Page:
The Science of Stress
Because our modern world rarely requires the evolutionary fight-or-flight response to stress, we deny our bodies their natural physical reaction to stress. Unfortunately, the brain still registers stress in the same way as it always has, but because we no longer react to that stress with vigorous physical activity (fighting or running away), our bodies store the stress response and continue to churn out high levels of stress hormones. Before we know it, we're living the "Type C" lifestyle, characterized by chronic stress and consistently elevated cortisol levels.
In one of the more ironic twists visited upon us humans as "higher" animals, our brains are so "well developed" that our bodies have learned to respond to psychological stress with the same hormonal cascade that happens with exposure to a physical stressor. This means that just by our thinking about a stressful event, even if that event is highly unlikely to actually occur, our endocrine system gets all in an uproar. Bad news to be sure, but the upside to this story is that even though psychological variables can trigger the stress response, good evidence exists that we can also harness the mind to counteract some aspects of the stress response by using biofeedback and similar relaxation techniques.
Many stress physiologists believe that it is our degree of cortisol variability that indicates a healthy stress response: neither high cortisol nor low cortisol, but a cortisol level that fluctuates normally in response to stress and relaxation. Chronically high cortisol is bad and chronically low cortisol is also bad—but "flat" levels seem to be just as bad as either extreme. A cortisol rhythm that is responsive and variable is good—meaning low at night and low when relaxed, but high during acute stress, and high during exercise, and high during a work deadline, but recovering to baseline levels quickly. We do not want cortisol to be chronically anything (high or low or medium), but rather, we want cortisol flux. We want a highly responsive, finely tuned pattern of cortisol activity.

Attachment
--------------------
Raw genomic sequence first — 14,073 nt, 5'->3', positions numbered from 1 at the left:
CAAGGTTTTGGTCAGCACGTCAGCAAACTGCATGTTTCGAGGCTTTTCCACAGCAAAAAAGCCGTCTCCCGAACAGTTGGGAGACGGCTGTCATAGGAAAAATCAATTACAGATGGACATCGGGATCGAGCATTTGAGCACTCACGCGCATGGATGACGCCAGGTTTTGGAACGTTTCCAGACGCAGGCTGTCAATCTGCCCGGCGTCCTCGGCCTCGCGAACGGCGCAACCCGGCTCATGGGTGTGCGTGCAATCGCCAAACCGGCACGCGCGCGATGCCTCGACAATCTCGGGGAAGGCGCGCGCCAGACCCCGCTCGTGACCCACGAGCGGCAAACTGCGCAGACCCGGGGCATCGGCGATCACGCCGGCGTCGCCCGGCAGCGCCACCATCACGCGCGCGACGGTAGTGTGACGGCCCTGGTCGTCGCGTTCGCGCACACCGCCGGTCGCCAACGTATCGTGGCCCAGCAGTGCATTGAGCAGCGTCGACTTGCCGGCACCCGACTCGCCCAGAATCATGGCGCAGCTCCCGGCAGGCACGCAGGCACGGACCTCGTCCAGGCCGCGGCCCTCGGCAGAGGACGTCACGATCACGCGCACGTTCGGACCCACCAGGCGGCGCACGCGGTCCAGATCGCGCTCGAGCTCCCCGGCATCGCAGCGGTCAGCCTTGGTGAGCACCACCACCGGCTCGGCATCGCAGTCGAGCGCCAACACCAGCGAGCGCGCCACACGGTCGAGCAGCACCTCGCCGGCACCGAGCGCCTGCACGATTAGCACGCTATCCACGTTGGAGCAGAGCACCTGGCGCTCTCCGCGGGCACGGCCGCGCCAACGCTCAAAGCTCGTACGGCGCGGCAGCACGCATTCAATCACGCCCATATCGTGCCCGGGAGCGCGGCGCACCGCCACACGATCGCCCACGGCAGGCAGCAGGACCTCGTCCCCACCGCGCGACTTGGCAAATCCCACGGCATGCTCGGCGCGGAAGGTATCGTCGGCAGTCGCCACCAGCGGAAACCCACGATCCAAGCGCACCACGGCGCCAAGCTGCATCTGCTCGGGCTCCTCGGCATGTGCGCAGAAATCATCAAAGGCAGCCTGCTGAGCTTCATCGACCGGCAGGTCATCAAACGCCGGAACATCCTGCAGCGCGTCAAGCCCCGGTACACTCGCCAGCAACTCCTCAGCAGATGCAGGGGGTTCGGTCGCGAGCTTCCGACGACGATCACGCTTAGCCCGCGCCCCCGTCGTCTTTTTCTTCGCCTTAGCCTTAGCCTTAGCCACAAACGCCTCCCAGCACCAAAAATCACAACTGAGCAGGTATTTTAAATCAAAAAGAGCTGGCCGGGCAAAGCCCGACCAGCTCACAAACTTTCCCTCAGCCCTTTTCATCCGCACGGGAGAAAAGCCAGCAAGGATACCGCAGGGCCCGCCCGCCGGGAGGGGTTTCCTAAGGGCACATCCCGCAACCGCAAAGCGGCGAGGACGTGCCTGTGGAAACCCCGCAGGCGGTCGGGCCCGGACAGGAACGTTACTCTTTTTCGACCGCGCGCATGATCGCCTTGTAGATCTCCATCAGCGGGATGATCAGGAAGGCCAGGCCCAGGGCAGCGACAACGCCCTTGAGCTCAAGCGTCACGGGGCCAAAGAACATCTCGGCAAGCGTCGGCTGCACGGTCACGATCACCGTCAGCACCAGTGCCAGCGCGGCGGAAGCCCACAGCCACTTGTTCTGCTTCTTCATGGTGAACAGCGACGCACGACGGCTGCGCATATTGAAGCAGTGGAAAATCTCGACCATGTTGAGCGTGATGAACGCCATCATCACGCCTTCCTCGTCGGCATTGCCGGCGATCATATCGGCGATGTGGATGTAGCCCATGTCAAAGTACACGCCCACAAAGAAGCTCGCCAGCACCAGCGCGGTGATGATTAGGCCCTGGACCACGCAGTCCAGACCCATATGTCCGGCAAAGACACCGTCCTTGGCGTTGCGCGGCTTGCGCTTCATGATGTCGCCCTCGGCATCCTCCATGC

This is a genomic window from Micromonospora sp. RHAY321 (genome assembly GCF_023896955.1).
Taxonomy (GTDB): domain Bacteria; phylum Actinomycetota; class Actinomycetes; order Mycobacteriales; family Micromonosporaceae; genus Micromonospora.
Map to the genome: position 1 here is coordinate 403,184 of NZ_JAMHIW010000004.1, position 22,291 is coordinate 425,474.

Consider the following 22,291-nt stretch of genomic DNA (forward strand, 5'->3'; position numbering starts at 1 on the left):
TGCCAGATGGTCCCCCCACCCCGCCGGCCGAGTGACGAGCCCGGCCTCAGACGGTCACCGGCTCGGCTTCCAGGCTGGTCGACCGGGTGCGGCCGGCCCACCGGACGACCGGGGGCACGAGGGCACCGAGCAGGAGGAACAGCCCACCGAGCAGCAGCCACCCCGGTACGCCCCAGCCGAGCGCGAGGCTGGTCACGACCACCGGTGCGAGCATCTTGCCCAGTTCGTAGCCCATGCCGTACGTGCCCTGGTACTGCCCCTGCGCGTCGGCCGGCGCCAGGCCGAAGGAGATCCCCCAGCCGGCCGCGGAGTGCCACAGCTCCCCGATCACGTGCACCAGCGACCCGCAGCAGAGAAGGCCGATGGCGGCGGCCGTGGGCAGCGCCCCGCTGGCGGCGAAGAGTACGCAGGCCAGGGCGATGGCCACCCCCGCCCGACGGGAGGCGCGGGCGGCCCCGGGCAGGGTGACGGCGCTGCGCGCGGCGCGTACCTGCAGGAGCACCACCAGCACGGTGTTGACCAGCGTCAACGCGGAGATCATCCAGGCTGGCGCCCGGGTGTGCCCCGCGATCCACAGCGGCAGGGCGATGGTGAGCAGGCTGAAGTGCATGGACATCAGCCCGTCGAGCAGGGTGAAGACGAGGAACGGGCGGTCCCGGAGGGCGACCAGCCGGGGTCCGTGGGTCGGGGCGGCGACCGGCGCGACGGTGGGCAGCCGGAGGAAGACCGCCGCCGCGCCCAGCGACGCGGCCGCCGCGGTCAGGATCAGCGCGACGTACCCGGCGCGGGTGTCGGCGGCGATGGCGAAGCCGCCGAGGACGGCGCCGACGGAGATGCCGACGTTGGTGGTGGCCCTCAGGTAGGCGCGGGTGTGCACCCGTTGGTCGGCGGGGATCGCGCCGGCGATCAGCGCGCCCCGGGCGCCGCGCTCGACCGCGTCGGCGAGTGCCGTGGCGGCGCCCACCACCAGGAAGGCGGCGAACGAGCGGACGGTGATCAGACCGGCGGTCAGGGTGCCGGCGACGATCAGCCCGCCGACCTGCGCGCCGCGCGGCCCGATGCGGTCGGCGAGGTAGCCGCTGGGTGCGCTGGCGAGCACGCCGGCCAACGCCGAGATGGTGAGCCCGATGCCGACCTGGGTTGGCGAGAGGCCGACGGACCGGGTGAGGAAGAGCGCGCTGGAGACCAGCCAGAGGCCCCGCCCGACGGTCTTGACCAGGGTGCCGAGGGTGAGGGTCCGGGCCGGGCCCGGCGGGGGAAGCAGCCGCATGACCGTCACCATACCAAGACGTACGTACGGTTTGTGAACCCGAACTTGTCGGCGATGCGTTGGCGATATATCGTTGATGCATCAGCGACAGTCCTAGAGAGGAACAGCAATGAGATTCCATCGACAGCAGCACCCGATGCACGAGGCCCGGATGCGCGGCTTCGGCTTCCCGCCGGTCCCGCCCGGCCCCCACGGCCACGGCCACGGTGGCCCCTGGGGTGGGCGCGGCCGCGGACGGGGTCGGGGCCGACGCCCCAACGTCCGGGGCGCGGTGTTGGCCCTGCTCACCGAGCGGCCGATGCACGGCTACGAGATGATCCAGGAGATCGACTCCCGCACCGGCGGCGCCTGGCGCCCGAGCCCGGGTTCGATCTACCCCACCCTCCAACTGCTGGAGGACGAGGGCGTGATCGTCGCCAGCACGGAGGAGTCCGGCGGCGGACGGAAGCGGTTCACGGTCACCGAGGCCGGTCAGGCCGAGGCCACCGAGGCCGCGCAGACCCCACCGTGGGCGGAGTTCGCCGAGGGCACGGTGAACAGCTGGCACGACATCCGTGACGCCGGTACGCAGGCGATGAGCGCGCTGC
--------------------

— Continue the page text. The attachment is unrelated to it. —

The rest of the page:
In the last few years, stress research has shifted away from simply measuring whether cortisol levels are "high" or "low" to focus on how those levels fluctuate over time. In many cases of stress overload, a pattern of "flat" cortisol rhythm is observed. This means that cortisol levels are within ranges that we might call "normal," but they do not appear to go up in response to stress, or to fall when we're supposed to be relaxed. The result is that our bodies are constantly exposed to moderate levels of cortisol on a twenty-four-hour basis, a situation that we are learning may be the worst-case scenario for long-term health. For example, people with chronic stress diseases such as chronic fatigue syndrome and fibromyalgia are known to exhibit a "flat" cortisol rhythm, as are sufferers of PTSD and children who have suffered physical abuse. Additionally, German researchers have found that when cortisol rhythms become flattened, the HSD (fat-storing) system (discussed in Chapter 4) kicks into overdrive, so that abdominal fat cells still "see" a high cortisol level (and thus store fat even faster), while the rest of the body "sees" normal ranges of cortisol (albeit at a constant and never fluctuating level).